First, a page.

Oral Presentation Abstracts: 25D
[25D]

PREDICTION OF POSTVACCINATION VARICELLA BREAKTHROUGH RATES BASED ON THE VARICELLA ANTIBODY DETERMINED BY gp-ELISA 6 WEEKS POSTVACCINATION

I.S.F. Chan (1), S. Li (1), J.F. Heyse (1), H. Matthews (1), C.Y. Chan (2), S.J.R. Vessey (2), B.J. Kuter (2), and J.C. Sadoff (2)
Departments of (1) Biostatistics and (2) Vaccine Infectious Disease, Merck Research Laboratories, West Point, PA, USA.

Objective:
To develop a statistical model describing the relationship between the varicella antibody response 6 weeks after vaccination and the postvaccination varicella breakthrough infection rate.

Methods:
The varicella antibody response determined by gpELISA 6 weeks postvaccination with Oka/Merck varicella vaccine has been shown to be inversely correlated with cumulative varicella breakthrough infection rates in a cohort of 1,087 children who were followed for 7 years postvaccination. Several accelerated failure time models developed to predict breakthrough rates on the basis of 6 week postvaccination varicella antibody responses were evaluated for 'goodness of fit' to these long-term follow up data. The applicability of the final model was assessed by comparing model predicted and observed breakthrough rates in other cohorts of vaccinees where long-term follow-up was available. The model was used to predict breakthrough rates based on the 6 week postvaccination varicella antibody responses in subjects vaccinated with either Oka/Merck varicella vaccine or Varilrix Ô (SB Bio (Oka-RIT)).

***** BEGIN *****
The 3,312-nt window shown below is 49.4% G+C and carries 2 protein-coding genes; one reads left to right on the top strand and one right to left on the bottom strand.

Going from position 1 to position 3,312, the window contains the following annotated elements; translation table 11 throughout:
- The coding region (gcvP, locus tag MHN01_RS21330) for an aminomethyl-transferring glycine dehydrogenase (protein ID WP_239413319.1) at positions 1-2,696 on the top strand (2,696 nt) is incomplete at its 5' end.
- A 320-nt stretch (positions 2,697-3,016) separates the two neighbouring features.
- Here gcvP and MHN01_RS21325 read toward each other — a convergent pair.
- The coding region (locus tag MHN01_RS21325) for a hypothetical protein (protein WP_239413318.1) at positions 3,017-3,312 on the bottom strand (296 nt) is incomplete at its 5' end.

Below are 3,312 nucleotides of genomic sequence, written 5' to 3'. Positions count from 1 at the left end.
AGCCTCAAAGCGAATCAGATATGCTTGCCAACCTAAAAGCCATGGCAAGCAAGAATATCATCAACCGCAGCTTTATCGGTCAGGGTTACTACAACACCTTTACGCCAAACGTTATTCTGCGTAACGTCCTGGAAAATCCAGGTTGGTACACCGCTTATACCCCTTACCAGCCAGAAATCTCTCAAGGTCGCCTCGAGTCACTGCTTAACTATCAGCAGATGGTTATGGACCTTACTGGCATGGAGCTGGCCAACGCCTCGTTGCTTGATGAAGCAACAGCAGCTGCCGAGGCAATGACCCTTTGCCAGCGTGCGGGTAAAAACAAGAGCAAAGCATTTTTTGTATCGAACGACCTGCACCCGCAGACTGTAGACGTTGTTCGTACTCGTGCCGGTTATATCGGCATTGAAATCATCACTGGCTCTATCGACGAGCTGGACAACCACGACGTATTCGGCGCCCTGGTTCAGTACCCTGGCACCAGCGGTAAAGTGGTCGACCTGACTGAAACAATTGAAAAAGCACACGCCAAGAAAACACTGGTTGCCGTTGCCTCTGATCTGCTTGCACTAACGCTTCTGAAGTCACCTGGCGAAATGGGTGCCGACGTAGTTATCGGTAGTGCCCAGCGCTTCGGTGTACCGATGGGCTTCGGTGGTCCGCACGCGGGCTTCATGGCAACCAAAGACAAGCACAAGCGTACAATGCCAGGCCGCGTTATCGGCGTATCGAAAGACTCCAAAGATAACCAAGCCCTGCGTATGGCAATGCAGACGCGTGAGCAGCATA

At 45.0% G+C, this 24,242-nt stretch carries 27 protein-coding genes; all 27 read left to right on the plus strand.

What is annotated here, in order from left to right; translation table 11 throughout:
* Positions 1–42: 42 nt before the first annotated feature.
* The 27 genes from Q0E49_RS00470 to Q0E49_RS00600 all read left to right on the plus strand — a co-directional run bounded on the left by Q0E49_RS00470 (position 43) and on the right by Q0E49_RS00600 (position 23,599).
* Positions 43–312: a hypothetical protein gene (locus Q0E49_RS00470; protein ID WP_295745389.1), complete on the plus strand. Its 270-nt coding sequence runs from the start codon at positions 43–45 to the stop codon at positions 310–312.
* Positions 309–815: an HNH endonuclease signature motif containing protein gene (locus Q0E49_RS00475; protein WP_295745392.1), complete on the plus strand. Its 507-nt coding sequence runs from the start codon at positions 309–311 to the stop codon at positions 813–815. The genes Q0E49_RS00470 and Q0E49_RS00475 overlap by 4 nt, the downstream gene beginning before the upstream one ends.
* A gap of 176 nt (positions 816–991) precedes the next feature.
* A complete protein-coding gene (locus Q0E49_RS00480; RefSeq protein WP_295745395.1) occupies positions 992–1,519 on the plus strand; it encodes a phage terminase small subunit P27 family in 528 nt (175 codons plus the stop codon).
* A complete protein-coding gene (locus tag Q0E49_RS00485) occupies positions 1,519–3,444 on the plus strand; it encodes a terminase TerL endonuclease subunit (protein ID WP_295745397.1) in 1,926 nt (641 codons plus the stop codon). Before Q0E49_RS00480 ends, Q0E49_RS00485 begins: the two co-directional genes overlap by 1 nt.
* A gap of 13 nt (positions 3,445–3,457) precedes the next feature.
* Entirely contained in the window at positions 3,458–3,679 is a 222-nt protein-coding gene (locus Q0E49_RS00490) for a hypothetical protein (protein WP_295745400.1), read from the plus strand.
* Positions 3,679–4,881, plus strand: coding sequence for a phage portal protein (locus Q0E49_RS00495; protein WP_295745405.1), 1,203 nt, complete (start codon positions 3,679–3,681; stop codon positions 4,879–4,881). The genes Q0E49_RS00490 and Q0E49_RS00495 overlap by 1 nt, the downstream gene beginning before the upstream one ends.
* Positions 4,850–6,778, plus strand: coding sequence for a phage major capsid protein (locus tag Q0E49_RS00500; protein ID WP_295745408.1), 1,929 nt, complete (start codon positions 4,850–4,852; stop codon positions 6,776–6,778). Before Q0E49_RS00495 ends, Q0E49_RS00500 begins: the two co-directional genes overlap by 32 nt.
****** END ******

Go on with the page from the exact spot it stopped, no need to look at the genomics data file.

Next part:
Results:
The final statistical model selected was a log-normal accelerated failure time model with varicella antibody titer 6 weeks postvaccination and age at vaccination as covariates. Based on this model, Oka/Merck varicella vaccine at doses between 3,000 and 50,000 PFU was predicted to have an efficacy of ~88% compared with a predicted efficacy of ~82% for Varilrix Ô when administered at the release dose range.

Conclusions:
A statistical model can be used to predict varicella breakthrough rates on the basis of varicella antibody responses 6 weeks postvaccination.

Corresponding Author: Dr. S.J.R. Vessey, Associate Director, Clinical Vaccine Research, Merck & Co., Inc.; Phone: (610) 397-3770, Fax: (610) 397-3371, Email: rupert_vessey@merck.com